Band – Torche
Album – Harmonicraft
Label – Volcom
Release date – out now
Sounds like – see album artwork for details
The artwork for Torche‘s ‘Harmonicraft’ is nothing short of incredible. Cute-looking pony/horse/monsters vomiting rainbows! Entire worlds trapped within some of these equine creatures, like some bizarre Terry Pratchett acid-dream! Pink demons with yellow eyes belching out black clouds and lightning! A space shuttle with a unicorn horn grafted on the front riding on a rainbow! Sweets raining from the clouds! It’s a mesmerising deranged skyscape of bubblegum and psychedelica. Artwork of the year, hands down.
‘Harmonicraft’ is wonderfully optimistic. This is I suppose in opposition to other records that fit in the metal category. For one thing, you can actually read Torche’s logo without squinting. Not since Kvelertak’s self-titled effort have I heard an album that brims with such vibrant technicolour – such positivity, hopefulness and sugary goodness. It’s also heavy, like seriously heavy in places (hello, ‘Looking On’) and unstable (pleased to meet you, ‘Walk It Off’ and ‘Sky Trails’).
After reading the track-by-track run down by bassist Jonathan Nunez, I can’t stop mumbling the lyrics to ‘I Want Candy’ over the driving opener that is ‘Letting Go’. It sets the pace for the album perfectly – vocalist Steve Brooks has a cheery inflection in his gruff, echoing delivery, whilst the rumbling, pop-rock bounce of rolling drums and wailing guitars compliments the unintentional re-imaging of a sugary classic.
Why is ‘Kicking’ so damn summery? It’s like a giant burning ball of pink (yes, I’m going to mention the album art as much as possible) fire blasting out slick rays of hope and warmth. It’s the sudden change from bouncing, pop-rock chords to this crushing rush of hammering beats and when the guitars begin to spiral out of control, like a kaleidoscope of stoner brilliance, you know you’re onto a winner.
‘Walk It Off’ twists and contorts like a unicorn vomiting rainbows on a waltzer. When the guitars aren’t howling in some deranged Queens of the Stone Age-stoner bawl, they’re scything complicated prog-stamps of chaotic beauty. It still sounds unashamedly pop-punk on the chorus – the friendly, warmth of the relentlessly cheerful hooks compliment the cataclysmic breakdown of spiralling guitar dementia and totally fucking badass drumming. A breathless, exhilarating headfuck of yielding noise, with only one problem – ends far too quickly.
‘Sky Trails’ is the partner in crime of craziness – sounding like a cross between a better-produced Parts & Labor and Mastodon gone punk rock. A rollicking beast, with large ham vocals (“MASS HYSTERIIIIIAAAAAA!” bellows Brooks) complimented by colour-splattered riff after riff stacked on top of one another. Like Adebisi Shank, Torche are pushing space-rock into new and terrifying heights in around 70 seconds of blistering pandemonium. If you’re not doing topless air-drumming to this, have a fucking word, yeah?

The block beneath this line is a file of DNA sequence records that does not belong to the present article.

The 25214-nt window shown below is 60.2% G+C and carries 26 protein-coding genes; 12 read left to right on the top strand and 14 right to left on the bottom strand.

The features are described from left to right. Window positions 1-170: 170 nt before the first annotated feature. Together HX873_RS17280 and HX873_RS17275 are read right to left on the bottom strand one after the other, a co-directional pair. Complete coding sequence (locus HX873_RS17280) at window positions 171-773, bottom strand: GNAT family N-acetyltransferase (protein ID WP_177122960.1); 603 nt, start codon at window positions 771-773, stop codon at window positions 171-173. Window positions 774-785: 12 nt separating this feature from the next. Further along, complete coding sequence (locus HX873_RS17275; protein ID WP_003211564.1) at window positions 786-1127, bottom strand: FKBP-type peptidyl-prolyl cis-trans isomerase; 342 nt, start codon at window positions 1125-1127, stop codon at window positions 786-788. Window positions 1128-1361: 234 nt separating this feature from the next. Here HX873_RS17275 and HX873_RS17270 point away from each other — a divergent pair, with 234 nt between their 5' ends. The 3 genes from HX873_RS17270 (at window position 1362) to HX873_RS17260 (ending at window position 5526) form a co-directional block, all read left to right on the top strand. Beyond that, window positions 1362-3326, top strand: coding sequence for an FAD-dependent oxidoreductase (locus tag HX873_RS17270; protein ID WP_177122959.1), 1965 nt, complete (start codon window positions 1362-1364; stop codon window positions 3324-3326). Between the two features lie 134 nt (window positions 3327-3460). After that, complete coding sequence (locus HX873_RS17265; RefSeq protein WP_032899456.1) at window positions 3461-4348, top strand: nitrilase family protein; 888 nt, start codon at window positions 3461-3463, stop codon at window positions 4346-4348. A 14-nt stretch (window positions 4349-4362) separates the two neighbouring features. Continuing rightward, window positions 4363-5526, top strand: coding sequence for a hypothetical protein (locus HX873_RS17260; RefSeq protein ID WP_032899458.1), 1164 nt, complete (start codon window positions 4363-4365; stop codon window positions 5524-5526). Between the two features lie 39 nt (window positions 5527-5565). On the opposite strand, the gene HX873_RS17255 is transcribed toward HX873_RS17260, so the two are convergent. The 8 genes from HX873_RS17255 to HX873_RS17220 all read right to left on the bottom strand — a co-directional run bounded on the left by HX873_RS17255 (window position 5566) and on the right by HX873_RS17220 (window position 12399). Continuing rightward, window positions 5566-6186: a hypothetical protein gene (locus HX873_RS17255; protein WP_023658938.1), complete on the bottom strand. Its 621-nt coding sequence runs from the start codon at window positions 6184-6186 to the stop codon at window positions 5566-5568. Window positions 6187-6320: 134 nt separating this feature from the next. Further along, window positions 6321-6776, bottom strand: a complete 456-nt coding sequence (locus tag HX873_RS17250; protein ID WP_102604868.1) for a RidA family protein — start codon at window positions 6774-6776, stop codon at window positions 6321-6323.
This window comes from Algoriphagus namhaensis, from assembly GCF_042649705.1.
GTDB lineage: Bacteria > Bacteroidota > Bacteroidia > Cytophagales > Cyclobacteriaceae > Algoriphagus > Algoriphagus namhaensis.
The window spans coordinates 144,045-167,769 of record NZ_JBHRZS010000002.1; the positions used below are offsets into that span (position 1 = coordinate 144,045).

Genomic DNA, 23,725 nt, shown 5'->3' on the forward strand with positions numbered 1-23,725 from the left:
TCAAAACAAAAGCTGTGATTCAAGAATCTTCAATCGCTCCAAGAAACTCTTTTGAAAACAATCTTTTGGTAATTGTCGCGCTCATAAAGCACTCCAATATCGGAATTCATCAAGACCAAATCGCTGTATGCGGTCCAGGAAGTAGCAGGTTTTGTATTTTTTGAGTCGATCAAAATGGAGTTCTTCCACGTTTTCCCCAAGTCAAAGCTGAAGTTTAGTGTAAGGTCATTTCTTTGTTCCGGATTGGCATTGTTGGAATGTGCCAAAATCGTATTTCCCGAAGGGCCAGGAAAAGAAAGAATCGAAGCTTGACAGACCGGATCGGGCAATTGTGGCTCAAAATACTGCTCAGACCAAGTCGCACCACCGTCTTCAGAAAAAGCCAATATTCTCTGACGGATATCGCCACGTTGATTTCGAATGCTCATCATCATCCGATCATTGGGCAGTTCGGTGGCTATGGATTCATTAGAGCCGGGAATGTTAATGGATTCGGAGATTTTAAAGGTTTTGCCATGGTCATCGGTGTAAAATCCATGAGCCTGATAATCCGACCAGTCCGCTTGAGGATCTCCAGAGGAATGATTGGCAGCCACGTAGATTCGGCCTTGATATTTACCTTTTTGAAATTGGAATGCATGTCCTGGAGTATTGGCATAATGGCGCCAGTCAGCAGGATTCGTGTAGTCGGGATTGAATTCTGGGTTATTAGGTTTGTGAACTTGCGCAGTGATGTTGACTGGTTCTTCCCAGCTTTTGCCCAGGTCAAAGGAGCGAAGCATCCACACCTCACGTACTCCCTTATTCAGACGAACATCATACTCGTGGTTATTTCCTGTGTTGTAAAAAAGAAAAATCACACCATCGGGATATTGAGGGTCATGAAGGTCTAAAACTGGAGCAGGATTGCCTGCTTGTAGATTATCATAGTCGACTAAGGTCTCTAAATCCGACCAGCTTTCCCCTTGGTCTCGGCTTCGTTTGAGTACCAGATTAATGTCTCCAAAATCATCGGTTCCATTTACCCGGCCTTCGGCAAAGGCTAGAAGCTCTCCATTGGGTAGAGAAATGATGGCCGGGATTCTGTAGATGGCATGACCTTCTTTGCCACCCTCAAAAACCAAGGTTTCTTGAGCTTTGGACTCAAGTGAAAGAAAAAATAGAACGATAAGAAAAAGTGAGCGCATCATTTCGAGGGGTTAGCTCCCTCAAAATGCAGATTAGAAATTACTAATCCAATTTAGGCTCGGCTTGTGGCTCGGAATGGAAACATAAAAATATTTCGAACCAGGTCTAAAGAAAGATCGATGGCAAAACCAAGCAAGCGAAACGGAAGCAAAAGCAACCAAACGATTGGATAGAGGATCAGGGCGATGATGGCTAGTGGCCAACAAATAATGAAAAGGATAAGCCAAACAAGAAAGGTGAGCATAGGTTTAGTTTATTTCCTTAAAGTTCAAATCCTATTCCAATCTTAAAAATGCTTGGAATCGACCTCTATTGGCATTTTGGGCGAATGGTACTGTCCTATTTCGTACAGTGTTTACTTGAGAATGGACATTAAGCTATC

The instrumental barrage that is the title track builds and evolves with such grace and surging beauty. There’s a touch of 65daysofstatic about its sinister construction and it weighs heavy with trepidation and swelling menace. The muted electronic drumbeats and echoing cymbal clashes to the droning synths, wash through this 3 minute oddball experimentation and it’s quite a shock when it cuts off so suddenly without warning, but oddly hilarious as though they’d planned something longer but the tape ran out. One of my favourite tracks on this album, and the most diverse.
That blues riff on ‘Reverse Inverted’ = hot damn, that’s sexy. You know the one, it’s right at the beginning, bitches. Like Fu Manchu, but slower, dirtier with more howl and the 1970s shoehorned in, drenched in drugs and rays of neon light. The last two minutes are where the real joy kicks in and by joy I mean the ‘bit’. If you don’t know what the ‘bit’ is, then shame on you. The ‘bit’ on this explodes around 2.32 – you should now be smiling, crying or air-guitaring at the heavenly rock anthem of that ‘bit’.
‘In Pieces‘ is a fantastic tribute to the Melvins – thumping out a raucous stomp of low-end, sludge metal and some truly ridiculous flamboyant drumming. ‘Snakes Are Charmed‘ is packed with an overload of joy. The guitars paint this psychedelic explosion of poppy-math rock, whilst Brooks’ vocals are satisfyingly positive and uplifting. As is ‘Roaming‘ which has Torche embracing and pushing the ‘thunder-pop’ sound they seem to have created to the very limit.
The album’s coda in the form of ‘Looking On‘ stands on it’s own at the ‘Harmonicraft‘ party. There are no rainbows here – what exists is gloom and doom. It’s an expansive, dramatic piece that feels the need to alienate all the pop-elements that have come before it and instead shifting the focus to a stark, menacing scrape of wailing guitars and crushed chords.
There’s a lot of ecstasy and joy to derive from ‘Harmonicraft‘. It’s a bright and uplifting record for the most part, overdosed with melody and the kind of riffs that will lock themselves away in your mind. Like ‘Gangs‘ and the first Kvelertak record, ‘Harmonicraft‘ makes me feel fantastic, from the barrage of guitar shredding, to the delicious pop-hooks. Torche have created an incandescent explosion of light through their sludge-metal-stoner whirlpool of sound and I doff my cap to them.
Not to write the rest of the year off just yet, but something pretty damn epic is going to have to come out to beat this one…